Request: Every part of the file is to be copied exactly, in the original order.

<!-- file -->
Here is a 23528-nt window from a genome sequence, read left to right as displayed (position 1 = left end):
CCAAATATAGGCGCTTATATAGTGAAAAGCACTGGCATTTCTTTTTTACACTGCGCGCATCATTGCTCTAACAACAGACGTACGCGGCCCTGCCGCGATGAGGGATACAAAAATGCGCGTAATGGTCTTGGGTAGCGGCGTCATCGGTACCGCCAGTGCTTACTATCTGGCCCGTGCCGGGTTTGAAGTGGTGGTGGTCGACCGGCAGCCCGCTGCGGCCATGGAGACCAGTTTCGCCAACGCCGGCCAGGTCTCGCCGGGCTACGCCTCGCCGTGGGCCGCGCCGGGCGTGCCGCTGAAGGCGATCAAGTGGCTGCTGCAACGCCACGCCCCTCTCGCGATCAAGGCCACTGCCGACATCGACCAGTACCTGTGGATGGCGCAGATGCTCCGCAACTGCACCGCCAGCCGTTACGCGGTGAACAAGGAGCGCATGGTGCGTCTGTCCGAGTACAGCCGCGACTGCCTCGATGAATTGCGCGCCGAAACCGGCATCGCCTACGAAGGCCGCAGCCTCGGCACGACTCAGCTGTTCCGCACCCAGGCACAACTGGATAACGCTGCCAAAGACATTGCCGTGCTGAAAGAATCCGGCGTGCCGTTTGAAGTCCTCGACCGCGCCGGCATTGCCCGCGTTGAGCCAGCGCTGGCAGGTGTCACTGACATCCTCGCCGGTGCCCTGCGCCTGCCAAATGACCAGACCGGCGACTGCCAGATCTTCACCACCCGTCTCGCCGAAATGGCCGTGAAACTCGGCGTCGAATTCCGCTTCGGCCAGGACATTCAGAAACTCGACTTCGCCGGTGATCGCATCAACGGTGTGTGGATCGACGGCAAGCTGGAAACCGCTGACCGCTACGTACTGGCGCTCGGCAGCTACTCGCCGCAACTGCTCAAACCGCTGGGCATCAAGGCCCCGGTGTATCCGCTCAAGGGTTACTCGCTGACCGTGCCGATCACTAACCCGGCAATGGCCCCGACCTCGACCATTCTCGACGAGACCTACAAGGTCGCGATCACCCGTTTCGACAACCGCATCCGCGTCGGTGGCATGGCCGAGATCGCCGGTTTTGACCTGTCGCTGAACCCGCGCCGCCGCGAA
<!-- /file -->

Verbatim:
Here is a 23528-nt window from a genome sequence, read left to right as displayed (position 1 = left end):
CCAAATATAGGCGCTTATATAGTGAAAAGCACTGGCATTTCTTTTTTACACTGCGCGCATCATTGCTCTAACAACAGACGTACGCGGCCCTGCCGCGATGAGGGATACAAAAATGCGCGTAATGGTCTTGGGTAGCGGCGTCATCGGTACCGCCAGTGCTTACTATCTGGCCCGTGCCGGGTTTGAAGTGGTGGTGGTCGACCGGCAGCCCGCTGCGGCCATGGAGACCAGTTTCGCCAACGCCGGCCAGGTCTCGCCGGGCTACGCCTCGCCGTGGGCCGCGCCGGGCGTGCCGCTGAAGGCGATCAAGTGGCTGCTGCAACGCCACGCCCCTCTCGCGATCAAGGCCACTGCCGACATCGACCAGTACCTGTGGATGGCGCAGATGCTCCGCAACTGCACCGCCAGCCGTTACGCGGTGAACAAGGAGCGCATGGTGCGTCTGTCCGAGTACAGCCGCGACTGCCTCGATGAATTGCGCGCCGAAACCGGCATCGCCTACGAAGGCCGCAGCCTCGGCACGACTCAGCTGTTCCGCACCCAGGCACAACTGGATAACGCTGCCAAAGACATTGCCGTGCTGAAAGAATCCGGCGTGCCGTTTGAAGTCCTCGACCGCGCCGGCATTGCCCGCGTTGAGCCAGCGCTGGCAGGTGTCACTGACATCCTCGCCGGTGCCCTGCGCCTGCCAAATGACCAGACCGGCGACTGCCAGATCTTCACCACCCGTCTCGCCGAAATGGCCGTGAAACTCGGCGTCGAATTCCGCTTCGGCCAGGACATTCAGAAACTCGACTTCGCCGGTGATCGCATCAACGGTGTGTGGATCGACGGCAAGCTGGAAACCGCTGACCGCTACGTACTGGCGCTCGGCAGCTACTCGCCGCAACTGCTCAAACCGCTGGGCATCAAGGCCCCGGTGTATCCGCTCAAGGGTTACTCGCTGACCGTGCCGATCACTAACCCGGCAATGGCCCCGACCTCGACCATTCTCGACGAGACCTACAAGGTCGCGATCACCCGTTTCGACAACCGCATCCGCGTCGGTGGCATGGCCGAGATCGCCGGTTTTGACCTGTCGCTGAACCCGCGCCGCCGCGAA